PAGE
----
An optional drawer-style dishwasher is available ($1,892), but the owner will pay for it with a corresponding loss of storage space for pots and pans. In addition to the clean, open look, the U-shaped galley has an abundance of counter space for food prep, as well as providing a place for trays of hors d’oeuvres.
The salon is just ahead, placing the galley smack between two of the most popular social areas. A satin finish oak and teak interior, with commercial grade oak in the galley, is standard. An optional cherry interior in high-gloss, with commercial grade oak in the galley, heads, and companionway, is available. Whichever is selected, it crosses the aisle to grace the storage cabinetry and the steps leading to the flying bridge, and accents the forward lounge seating.
Riviera is giving the competition some serious play by offering the side windows in fixed or opening versions, with no upcharge. That means that there can be flow through ventilation throughout the salon, letting Mother Nature handle the climate control when appropriate. When it’s time to combat nature, close everything down and let the standard 12,000 BTU reverse cycle air conditioning keep the room at the desired temperature. For owners living in the tropical climates, a more powerful tropical option ($23,070 for the whole boat) brings the output to 48,000 BTU.
The L-shaped sofa
to port has a hi/lo table that dines four when up or serves as a cocktail table when down. Designer fabrics and multiple density support foam look good and add pleasure for those who choose to enjoy the cruise from the main salon.
There is an optional three-seat settee to starboard that has a removable center seat that becomes a stand-alone ottoman. When it is removed, a small table flips out and into the space for additional dining or entertaining. We think this is a clever idea and we have never seen it done in this size of boat.
Just ahead of the port settee, a dedicated cabinet houses the entertainment system and the television screen on a lift.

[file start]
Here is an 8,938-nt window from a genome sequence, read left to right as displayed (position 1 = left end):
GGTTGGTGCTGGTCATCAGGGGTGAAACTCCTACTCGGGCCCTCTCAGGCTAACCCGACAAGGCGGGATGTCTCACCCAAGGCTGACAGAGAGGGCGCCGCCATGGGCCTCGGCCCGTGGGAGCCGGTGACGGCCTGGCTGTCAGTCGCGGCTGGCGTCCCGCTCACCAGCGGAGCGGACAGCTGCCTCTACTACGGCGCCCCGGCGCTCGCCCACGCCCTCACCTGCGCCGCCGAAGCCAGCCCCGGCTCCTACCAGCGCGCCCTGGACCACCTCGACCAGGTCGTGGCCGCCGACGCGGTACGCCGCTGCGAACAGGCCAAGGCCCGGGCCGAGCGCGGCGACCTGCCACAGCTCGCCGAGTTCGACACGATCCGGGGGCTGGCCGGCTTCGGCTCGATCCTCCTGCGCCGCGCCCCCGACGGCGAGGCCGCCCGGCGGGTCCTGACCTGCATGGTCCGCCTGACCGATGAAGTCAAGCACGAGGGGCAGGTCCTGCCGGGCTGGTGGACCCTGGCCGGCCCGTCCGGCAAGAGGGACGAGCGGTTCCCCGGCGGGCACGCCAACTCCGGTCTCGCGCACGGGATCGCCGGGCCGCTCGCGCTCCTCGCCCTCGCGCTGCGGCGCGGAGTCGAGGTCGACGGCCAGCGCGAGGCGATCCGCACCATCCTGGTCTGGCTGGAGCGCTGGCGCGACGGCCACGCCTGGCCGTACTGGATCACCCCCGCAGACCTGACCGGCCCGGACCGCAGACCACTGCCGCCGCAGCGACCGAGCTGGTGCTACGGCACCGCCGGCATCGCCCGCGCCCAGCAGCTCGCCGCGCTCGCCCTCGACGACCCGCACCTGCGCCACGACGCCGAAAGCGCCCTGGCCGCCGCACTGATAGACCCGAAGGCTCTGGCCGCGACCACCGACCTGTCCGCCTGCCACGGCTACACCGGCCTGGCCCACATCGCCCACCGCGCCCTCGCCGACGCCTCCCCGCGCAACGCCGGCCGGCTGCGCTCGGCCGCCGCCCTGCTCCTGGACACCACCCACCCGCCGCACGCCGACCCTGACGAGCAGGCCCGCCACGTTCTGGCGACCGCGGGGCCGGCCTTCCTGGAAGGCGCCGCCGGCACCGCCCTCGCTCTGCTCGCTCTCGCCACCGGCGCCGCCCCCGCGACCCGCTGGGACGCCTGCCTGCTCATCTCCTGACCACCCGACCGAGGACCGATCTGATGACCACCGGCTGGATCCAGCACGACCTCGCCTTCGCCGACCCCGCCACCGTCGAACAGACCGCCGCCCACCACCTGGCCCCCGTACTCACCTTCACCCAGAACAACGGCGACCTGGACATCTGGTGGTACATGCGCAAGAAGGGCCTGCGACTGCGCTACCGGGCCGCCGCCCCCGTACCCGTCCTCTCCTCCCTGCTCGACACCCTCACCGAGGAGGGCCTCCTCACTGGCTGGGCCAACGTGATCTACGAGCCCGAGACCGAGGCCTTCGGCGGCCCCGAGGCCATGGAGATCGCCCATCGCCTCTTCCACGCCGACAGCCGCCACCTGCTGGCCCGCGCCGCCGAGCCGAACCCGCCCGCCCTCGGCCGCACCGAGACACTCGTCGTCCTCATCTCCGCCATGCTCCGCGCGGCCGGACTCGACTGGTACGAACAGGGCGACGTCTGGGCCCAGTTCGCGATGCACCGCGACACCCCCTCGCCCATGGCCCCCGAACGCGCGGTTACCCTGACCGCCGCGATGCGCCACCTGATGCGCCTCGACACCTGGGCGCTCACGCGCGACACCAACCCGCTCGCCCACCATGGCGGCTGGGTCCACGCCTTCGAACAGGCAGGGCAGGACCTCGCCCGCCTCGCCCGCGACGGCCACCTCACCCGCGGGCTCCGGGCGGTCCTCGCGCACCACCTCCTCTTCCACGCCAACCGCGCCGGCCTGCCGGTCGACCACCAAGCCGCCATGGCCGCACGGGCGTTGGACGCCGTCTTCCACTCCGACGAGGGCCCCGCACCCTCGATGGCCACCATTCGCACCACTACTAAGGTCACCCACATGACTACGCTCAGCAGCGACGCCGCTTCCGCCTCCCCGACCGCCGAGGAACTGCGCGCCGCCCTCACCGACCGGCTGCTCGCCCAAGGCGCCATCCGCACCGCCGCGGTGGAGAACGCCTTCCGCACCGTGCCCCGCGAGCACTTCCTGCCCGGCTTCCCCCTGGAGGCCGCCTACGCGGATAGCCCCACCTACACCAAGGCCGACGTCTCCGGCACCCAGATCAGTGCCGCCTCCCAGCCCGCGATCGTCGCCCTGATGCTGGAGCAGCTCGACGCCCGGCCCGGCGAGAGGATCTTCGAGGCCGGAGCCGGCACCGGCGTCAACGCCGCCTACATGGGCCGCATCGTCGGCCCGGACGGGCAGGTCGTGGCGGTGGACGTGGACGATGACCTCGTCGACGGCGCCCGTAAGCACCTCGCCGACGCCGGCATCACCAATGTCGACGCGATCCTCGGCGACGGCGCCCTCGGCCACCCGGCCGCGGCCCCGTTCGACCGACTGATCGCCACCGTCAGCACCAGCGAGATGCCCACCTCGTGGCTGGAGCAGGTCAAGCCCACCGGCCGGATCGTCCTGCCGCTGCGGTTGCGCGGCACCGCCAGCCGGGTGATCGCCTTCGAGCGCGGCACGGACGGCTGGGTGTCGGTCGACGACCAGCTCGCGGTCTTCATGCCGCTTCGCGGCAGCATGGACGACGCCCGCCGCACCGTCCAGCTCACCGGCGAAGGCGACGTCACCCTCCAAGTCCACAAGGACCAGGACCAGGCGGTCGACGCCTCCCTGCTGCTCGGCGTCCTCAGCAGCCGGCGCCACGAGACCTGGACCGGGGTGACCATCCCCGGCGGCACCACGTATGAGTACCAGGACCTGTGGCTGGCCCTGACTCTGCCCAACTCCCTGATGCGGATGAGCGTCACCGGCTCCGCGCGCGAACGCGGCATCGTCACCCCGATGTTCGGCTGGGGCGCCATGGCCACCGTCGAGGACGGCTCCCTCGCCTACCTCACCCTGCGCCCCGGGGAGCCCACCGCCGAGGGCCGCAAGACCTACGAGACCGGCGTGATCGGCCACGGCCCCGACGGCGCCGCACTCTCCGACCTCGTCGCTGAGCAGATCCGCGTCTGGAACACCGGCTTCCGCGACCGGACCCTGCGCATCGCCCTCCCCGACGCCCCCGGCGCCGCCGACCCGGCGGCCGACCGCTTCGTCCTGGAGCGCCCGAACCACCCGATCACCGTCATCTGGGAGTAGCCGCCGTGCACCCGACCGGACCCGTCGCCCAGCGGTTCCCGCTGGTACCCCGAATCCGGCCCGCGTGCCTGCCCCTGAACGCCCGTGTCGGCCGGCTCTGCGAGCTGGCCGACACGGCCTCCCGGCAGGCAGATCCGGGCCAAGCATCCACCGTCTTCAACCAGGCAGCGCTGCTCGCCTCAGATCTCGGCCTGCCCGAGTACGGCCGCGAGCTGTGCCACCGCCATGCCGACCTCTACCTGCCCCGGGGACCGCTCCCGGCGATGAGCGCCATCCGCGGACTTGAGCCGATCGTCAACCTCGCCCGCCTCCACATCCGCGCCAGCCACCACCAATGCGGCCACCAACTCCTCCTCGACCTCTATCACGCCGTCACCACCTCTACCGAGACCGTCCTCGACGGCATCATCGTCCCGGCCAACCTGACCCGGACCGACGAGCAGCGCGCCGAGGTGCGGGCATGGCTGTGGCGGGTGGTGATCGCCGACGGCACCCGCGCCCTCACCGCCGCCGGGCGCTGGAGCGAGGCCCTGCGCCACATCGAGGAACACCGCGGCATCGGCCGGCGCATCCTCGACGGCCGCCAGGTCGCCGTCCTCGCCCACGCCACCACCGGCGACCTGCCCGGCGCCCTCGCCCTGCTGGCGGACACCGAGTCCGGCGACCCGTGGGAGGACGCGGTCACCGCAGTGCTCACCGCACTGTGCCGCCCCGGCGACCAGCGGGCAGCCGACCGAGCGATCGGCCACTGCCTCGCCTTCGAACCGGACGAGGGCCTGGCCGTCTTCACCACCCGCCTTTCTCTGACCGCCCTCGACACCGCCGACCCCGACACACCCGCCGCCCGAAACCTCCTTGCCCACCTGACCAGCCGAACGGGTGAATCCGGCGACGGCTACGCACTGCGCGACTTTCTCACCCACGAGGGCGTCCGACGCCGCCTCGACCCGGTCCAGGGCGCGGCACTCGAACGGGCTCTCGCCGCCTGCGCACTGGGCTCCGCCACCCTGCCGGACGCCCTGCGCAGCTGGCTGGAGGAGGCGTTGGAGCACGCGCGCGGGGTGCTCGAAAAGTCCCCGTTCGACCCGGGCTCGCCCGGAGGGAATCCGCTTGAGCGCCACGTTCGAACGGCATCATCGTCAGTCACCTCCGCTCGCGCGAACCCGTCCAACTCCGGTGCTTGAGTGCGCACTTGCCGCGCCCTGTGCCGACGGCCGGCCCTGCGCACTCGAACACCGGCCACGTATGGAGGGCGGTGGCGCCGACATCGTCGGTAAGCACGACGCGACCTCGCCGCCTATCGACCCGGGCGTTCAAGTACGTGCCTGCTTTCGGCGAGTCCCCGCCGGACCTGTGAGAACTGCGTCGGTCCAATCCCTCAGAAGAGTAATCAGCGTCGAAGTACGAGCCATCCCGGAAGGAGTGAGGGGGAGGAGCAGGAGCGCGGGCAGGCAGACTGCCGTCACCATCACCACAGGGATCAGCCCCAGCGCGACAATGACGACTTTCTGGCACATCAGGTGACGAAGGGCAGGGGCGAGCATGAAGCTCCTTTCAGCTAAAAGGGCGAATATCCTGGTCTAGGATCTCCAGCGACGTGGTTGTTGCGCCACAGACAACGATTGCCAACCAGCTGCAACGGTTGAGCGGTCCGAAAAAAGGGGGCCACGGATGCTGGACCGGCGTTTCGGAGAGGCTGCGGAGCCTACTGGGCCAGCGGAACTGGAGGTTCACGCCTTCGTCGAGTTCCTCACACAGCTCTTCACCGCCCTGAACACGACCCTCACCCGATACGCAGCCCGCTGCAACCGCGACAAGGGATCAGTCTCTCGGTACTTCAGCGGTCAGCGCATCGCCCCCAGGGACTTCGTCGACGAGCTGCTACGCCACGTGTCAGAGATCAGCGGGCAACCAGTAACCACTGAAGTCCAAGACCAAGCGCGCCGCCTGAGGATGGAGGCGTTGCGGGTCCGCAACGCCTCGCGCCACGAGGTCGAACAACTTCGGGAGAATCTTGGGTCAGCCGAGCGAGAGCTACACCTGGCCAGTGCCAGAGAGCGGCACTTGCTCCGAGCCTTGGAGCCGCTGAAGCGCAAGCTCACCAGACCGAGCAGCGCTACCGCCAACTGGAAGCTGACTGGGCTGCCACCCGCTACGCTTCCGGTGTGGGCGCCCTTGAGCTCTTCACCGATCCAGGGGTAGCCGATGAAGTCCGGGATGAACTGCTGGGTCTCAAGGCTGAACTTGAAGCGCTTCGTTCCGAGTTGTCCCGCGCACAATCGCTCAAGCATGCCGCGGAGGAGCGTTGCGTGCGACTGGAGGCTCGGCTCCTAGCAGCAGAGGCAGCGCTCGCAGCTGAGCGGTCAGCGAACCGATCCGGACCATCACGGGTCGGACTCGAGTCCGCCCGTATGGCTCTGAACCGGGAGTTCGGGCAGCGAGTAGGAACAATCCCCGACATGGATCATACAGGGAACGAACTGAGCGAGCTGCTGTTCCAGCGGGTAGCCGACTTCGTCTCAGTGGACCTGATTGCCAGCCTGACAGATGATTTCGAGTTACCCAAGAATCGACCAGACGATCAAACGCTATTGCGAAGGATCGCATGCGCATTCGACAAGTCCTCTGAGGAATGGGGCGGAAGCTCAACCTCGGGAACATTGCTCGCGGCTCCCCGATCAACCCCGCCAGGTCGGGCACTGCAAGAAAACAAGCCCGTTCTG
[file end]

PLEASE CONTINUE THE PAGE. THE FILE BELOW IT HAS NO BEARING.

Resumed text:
An offset companionway ahead of the salon leads to the lower deck accommodations. The 52 Enclosed Flybridge is a three stateroom-two head layout.
The master suite
is set to port amidships in the standard layout, and it shares the 16’5” (5 m) beam with a twin-berth equipped guest stateroom. Both have long in-hull windows for good views and opening portlights for natural ventilation.
The VIP guest stateroom
is in the bow. Owners who want more privacy will exercise the option of moving the master stateroom to the bow, which is well separated from the amidships staterooms and will have a private en suite head. It has somewhat smaller in-hull windows plus opening overhead hatches for natural ventilation.
With controls at the helm and opposite the galley, this Mastervolt touchscreen system allows owners control of multiple systems for entertainment, lighting, and climate control — just to name a few.
It has three pre-programmed modes to cover operation of systems according to their use, be it cruising, entertaining, or at the dock. When the owner wants to dim the lights, control the windscreen wipers, or shut down all power and systems when leaving the boat, it happens at the touch of a finger.
Access to the engine room
is through a hatch located under the steps up to the galley, and it is held up with a gas cylinder. A ladder leads between the engine room and two covered battery boxes house the engine start batteries at the foot of the ladder. Emergency fuel shutoffs can be accessed from outside the engine room. Engine mounts are anti-vibration. LED lighting and bright white flow coated paint gives a clean look to the engine room and help any leaks that may occur jump out like a sore thumb. Four alternators work to charge the house and engine start batteries separately. All batteries are isolated and a paralleling system is provided for emergency starts.
Every wire, loom and plumbing line is color-coded wherever possible for quick identification. The air conditioning system is mounted high to help keep the system dry, supplemented by a commercial-grade ventilation and demister system.
The folks at Riviera have gone to extra pains to solve many of the problems we often see in sedans and convertibles of this size. Raising the air intake in to the cabin sides, fitting expensive demisters, and putting air condensers high, all contribute to keeping vital components dry, salt free and working as they should.